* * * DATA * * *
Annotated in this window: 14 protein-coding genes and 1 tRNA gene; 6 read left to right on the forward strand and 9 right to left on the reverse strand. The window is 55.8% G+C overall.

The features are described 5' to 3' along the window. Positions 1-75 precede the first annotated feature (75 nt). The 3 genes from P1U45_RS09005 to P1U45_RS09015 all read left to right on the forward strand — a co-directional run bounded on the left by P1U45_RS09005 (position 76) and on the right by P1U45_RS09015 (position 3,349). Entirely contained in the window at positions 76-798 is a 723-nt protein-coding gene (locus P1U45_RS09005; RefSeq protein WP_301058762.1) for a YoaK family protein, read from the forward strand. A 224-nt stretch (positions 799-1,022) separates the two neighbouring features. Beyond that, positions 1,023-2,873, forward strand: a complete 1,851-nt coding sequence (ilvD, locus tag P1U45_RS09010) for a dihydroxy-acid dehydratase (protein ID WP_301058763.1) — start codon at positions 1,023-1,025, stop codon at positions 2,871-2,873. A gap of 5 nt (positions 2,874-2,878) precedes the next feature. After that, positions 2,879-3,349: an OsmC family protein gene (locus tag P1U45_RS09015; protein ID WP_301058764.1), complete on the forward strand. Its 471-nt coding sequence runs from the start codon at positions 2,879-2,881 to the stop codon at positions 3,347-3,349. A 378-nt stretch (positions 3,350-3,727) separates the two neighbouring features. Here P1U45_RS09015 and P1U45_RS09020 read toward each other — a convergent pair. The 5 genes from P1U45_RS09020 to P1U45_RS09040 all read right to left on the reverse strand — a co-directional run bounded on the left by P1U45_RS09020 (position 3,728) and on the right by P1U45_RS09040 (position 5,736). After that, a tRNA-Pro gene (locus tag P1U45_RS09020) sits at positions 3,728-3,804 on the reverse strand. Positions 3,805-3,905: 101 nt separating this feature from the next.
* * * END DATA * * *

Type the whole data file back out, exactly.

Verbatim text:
Annotated in this window: 14 protein-coding genes and 1 tRNA gene; 6 read left to right on the forward strand and 9 right to left on the reverse strand. The window is 55.8% G+C overall.

The features are described 5' to 3' along the window. Positions 1-75 precede the first annotated feature (75 nt). The 3 genes from P1U45_RS09005 to P1U45_RS09015 all read left to right on the forward strand — a co-directional run bounded on the left by P1U45_RS09005 (position 76) and on the right by P1U45_RS09015 (position 3,349). Entirely contained in the window at positions 76-798 is a 723-nt protein-coding gene (locus P1U45_RS09005; RefSeq protein WP_301058762.1) for a YoaK family protein, read from the forward strand. A 224-nt stretch (positions 799-1,022) separates the two neighbouring features. Beyond that, positions 1,023-2,873, forward strand: a complete 1,851-nt coding sequence (ilvD, locus tag P1U45_RS09010) for a dihydroxy-acid dehydratase (protein ID WP_301058763.1) — start codon at positions 1,023-1,025, stop codon at positions 2,871-2,873. A gap of 5 nt (positions 2,874-2,878) precedes the next feature. After that, positions 2,879-3,349: an OsmC family protein gene (locus tag P1U45_RS09015; protein ID WP_301058764.1), complete on the forward strand. Its 471-nt coding sequence runs from the start codon at positions 2,879-2,881 to the stop codon at positions 3,347-3,349. A 378-nt stretch (positions 3,350-3,727) separates the two neighbouring features. Here P1U45_RS09015 and P1U45_RS09020 read toward each other — a convergent pair. The 5 genes from P1U45_RS09020 to P1U45_RS09040 all read right to left on the reverse strand — a co-directional run bounded on the left by P1U45_RS09020 (position 3,728) and on the right by P1U45_RS09040 (position 5,736). After that, a tRNA-Pro gene (locus tag P1U45_RS09020) sits at positions 3,728-3,804 on the reverse strand. Positions 3,805-3,905: 101 nt separating this feature from the next.